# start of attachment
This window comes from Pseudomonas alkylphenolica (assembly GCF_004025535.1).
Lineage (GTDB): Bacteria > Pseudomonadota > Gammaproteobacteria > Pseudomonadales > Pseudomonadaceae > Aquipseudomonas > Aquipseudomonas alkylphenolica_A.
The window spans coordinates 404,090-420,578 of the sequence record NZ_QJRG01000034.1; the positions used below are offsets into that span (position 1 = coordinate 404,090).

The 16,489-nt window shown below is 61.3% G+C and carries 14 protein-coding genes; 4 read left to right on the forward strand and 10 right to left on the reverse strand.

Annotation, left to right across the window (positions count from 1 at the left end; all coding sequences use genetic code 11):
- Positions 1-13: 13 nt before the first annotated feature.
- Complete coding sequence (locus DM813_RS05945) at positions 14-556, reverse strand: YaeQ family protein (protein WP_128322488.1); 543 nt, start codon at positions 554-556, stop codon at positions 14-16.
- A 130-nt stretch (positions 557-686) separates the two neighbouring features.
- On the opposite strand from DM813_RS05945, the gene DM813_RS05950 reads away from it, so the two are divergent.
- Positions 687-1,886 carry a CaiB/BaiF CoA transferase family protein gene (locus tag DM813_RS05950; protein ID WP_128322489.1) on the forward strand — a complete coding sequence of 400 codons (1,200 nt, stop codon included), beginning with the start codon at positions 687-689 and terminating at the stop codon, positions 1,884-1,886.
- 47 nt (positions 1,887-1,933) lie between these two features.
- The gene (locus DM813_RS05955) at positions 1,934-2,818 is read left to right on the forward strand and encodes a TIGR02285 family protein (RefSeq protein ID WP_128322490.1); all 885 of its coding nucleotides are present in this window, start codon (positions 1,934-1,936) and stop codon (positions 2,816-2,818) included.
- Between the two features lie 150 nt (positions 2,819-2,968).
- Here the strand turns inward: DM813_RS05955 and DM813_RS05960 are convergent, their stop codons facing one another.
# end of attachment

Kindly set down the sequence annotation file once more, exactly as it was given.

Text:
This window comes from Pseudomonas alkylphenolica (assembly GCF_004025535.1).
Lineage (GTDB): Bacteria > Pseudomonadota > Gammaproteobacteria > Pseudomonadales > Pseudomonadaceae > Aquipseudomonas > Aquipseudomonas alkylphenolica_A.
The window spans coordinates 404,090-420,578 of the sequence record NZ_QJRG01000034.1; the positions used below are offsets into that span (position 1 = coordinate 404,090).

The 16,489-nt window shown below is 61.3% G+C and carries 14 protein-coding genes; 4 read left to right on the forward strand and 10 right to left on the reverse strand.

Annotation, left to right across the window (positions count from 1 at the left end; all coding sequences use genetic code 11):
- Positions 1-13: 13 nt before the first annotated feature.
- Complete coding sequence (locus DM813_RS05945) at positions 14-556, reverse strand: YaeQ family protein (protein WP_128322488.1); 543 nt, start codon at positions 554-556, stop codon at positions 14-16.
- A 130-nt stretch (positions 557-686) separates the two neighbouring features.
- On the opposite strand from DM813_RS05945, the gene DM813_RS05950 reads away from it, so the two are divergent.
- Positions 687-1,886 carry a CaiB/BaiF CoA transferase family protein gene (locus tag DM813_RS05950; protein ID WP_128322489.1) on the forward strand — a complete coding sequence of 400 codons (1,200 nt, stop codon included), beginning with the start codon at positions 687-689 and terminating at the stop codon, positions 1,884-1,886.
- 47 nt (positions 1,887-1,933) lie between these two features.
- The gene (locus DM813_RS05955) at positions 1,934-2,818 is read left to right on the forward strand and encodes a TIGR02285 family protein (RefSeq protein ID WP_128322490.1); all 885 of its coding nucleotides are present in this window, start codon (positions 1,934-1,936) and stop codon (positions 2,816-2,818) included.
- Between the two features lie 150 nt (positions 2,819-2,968).
- Here the strand turns inward: DM813_RS05955 and DM813_RS05960 are convergent, their stop codons facing one another.